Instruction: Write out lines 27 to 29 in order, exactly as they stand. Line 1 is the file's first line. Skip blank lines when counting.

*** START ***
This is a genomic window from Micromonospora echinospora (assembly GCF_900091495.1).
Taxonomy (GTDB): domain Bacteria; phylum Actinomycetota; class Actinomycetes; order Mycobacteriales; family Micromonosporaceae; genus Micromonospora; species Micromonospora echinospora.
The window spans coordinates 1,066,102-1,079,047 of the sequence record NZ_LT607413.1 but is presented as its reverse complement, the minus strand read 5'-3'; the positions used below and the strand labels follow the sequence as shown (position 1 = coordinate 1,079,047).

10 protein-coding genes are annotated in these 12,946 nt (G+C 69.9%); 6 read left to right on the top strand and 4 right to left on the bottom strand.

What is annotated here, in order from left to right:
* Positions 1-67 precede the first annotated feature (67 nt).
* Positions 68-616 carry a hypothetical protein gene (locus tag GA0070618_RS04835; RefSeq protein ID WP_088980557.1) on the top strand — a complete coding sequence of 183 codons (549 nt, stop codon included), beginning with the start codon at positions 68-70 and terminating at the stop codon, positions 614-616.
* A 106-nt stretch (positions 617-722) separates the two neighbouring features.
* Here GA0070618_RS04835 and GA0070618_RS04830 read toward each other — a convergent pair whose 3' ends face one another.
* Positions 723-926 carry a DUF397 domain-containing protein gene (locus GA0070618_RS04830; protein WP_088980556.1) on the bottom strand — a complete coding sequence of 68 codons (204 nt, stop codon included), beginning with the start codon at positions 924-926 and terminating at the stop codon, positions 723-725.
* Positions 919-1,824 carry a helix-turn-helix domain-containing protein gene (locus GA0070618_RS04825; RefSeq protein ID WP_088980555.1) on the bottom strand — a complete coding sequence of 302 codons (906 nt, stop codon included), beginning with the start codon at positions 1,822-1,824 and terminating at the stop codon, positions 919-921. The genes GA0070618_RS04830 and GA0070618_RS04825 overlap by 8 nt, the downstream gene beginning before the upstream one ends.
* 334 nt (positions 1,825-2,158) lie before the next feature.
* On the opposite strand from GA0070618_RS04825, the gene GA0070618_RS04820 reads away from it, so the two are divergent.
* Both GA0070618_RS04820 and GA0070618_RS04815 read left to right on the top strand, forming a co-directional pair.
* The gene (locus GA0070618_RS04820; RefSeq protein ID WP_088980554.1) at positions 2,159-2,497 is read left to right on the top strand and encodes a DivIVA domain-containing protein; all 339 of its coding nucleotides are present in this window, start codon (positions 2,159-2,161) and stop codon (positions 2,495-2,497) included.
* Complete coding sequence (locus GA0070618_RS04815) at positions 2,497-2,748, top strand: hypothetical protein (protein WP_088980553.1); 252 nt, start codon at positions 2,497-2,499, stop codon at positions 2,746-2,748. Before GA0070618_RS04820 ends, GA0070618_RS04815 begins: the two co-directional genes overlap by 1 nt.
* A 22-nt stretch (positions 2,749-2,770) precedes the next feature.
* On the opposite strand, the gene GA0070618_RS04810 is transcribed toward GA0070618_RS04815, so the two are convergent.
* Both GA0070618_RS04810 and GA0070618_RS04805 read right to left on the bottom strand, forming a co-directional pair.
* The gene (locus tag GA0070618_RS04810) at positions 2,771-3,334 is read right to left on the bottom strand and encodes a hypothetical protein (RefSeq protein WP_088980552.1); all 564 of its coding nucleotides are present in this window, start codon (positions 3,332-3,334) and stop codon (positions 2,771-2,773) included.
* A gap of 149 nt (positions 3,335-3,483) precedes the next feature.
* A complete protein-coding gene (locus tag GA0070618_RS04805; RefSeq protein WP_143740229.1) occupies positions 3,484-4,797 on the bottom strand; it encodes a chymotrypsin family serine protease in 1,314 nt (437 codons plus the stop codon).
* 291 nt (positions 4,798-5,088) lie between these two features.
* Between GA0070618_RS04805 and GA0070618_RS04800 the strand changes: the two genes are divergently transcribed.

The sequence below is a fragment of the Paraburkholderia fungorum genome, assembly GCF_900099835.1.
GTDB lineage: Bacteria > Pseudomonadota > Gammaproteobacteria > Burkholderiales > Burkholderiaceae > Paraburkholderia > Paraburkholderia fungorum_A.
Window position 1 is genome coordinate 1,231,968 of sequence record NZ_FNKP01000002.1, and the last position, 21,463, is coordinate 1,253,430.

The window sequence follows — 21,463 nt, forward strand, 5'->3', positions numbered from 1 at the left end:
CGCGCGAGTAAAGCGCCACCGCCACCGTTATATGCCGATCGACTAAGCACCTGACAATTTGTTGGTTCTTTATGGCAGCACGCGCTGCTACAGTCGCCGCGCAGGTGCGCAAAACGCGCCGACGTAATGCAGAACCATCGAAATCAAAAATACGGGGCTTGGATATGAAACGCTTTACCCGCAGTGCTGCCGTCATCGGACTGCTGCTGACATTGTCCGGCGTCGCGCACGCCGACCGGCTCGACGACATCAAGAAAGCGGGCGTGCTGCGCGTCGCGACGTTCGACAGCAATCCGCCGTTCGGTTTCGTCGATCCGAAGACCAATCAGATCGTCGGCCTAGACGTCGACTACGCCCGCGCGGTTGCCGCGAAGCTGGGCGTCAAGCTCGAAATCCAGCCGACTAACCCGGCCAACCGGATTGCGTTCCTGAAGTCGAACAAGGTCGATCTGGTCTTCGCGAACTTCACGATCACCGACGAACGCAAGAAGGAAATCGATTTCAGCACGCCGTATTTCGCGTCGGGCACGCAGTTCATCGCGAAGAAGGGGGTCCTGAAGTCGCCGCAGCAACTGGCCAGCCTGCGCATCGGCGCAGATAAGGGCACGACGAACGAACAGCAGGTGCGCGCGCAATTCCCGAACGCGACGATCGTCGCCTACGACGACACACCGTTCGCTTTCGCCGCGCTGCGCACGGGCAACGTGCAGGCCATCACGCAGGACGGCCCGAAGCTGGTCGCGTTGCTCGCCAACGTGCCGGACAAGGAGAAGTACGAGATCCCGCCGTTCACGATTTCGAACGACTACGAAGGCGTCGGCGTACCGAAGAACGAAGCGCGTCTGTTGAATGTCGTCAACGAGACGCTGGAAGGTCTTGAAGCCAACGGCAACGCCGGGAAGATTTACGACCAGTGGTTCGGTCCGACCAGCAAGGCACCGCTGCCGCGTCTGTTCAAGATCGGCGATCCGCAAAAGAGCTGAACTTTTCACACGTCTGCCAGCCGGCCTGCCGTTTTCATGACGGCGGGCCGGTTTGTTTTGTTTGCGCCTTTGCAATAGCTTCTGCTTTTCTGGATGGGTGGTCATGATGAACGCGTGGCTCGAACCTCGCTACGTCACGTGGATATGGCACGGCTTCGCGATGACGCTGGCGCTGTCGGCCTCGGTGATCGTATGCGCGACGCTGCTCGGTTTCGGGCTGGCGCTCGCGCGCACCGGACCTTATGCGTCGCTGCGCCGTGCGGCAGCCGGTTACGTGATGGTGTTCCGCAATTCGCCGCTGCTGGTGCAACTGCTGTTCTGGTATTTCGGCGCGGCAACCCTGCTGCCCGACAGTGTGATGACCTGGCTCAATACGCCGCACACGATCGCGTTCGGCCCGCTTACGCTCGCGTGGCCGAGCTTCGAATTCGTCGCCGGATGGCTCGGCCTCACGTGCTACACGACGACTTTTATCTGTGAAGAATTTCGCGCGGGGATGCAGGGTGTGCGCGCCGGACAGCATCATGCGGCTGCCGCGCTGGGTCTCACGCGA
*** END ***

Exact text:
Window position 1 is genome coordinate 1,231,968 of sequence record NZ_FNKP01000002.1, and the last position, 21,463, is coordinate 1,253,430.

The window sequence follows — 21,463 nt, forward strand, 5'->3', positions numbered from 1 at the left end:
CGCGCGAGTAAAGCGCCACCGCCACCGTTATATGCCGATCGACTAAGCACCTGACAATTTGTTGGTTCTTTATGGCAGCACGCGCTGCTACAGTCGCCGCGCAGGTGCGCAAAACGCGCCGACGTAATGCAGAACCATCGAAATCAAAAATACGGGGCTTGGATATGAAACGCTTTACCCGCAGTGCTGCCGTCATCGGACTGCTGCTGACATTGTCCGGCGTCGCGCACGCCGACCGGCTCGACGACATCAAGAAAGCGGGCGTGCTGCGCGTCGCGACGTTCGACAGCAATCCGCCGTTCGGTTTCGTCGATCCGAAGACCAATCAGATCGTCGGCCTAGACGTCGACTACGCCCGCGCGGTTGCCGCGAAGCTGGGCGTCAAGCTCGAAATCCAGCCGACTAACCCGGCCAACCGGATTGCGTTCCTGAAGTCGAACAAGGTCGATCTGGTCTTCGCGAACTTCACGATCACCGACGAACGCAAGAAGGAAATCGATTTCAGCACGCCGTATTTCGCGTCGGGCACGCAGTTCATCGCGAAGAAGGGGGTCCTGAAGTCGCCGCAGCAACTGGCCAGCCTGCGCATCGGCGCAGATAAGGGCACGACGAACGAACAGCAGGTGCGCGCGCAATTCCCGAACGCGACGATCGTCGCCTACGACGACACACCGTTCGCTTTCGCCGCGCTGCGCACGGGCAACGTGCAGGCCATCACGCAGGACGGCCCGAAGCTGGTCGCGTTGCTCGCCAACGTGCCGGACAAGGAGAAGTACGAGATCCCGCCGTTCACGATTTCGAACGACTACGAAGGCGTCGGCGTACCGAAGAACGAAGCGCGTCTGTTGAATGTCGTCAACGAGACGCTGGAAGGTCTTGAAGCCAACGGCAACGCCGGGAAGATTTACGACCAGTGGTTCGGTCCGACCAGCAAGGCACCGCTGCCGCGTCTGTTCAAGATCGGCGATCCGCAAAAGAGCTGAACTTTTCACACGTCTGCCAGCCGGCCTGCCGTTTTCATGACGGCGGGCCGGTTTGTTTTGTTTGCGCCTTTGCAATAGCTTCTGCTTTTCTGGATGGGTGGTCATGATGAACGCGTGGCTCGAACCTCGCTACGTCACGTGGATATGGCACGGCTTCGCGATGACGCTGGCGCTGTCGGCCTCGGTGATCGTATGCGCGACGCTGCTCGGTTTCGGGCTGGCGCTCGCGCGCACCGGACCTTATGCGTCGCTGCGCCGTGCGGCAGCCGGTTACGTGATGGTGTTCCGCAATTCGCCGCTGCTGGTGCAACTGCTGTTCTGGTATTTCGGCGCGGCAACCCTGCTGCCCGACAGTGTGATGACCTGGCTCAATACGCCGCACACGATCGCGTTCGGCCCGCTTACGCTCGCGTGGCCGAGCTTCGAATTCGTCGCCGGATGGCTCGGCCTCACGTGCTACACGACGACTTTTATCTGTGAAGAATTTCGCGCGGGGATGCAGGGTGTGCGCGCCGGACAGCATCATGCGGCTGCCGCGCTGGGTCTCACGCGA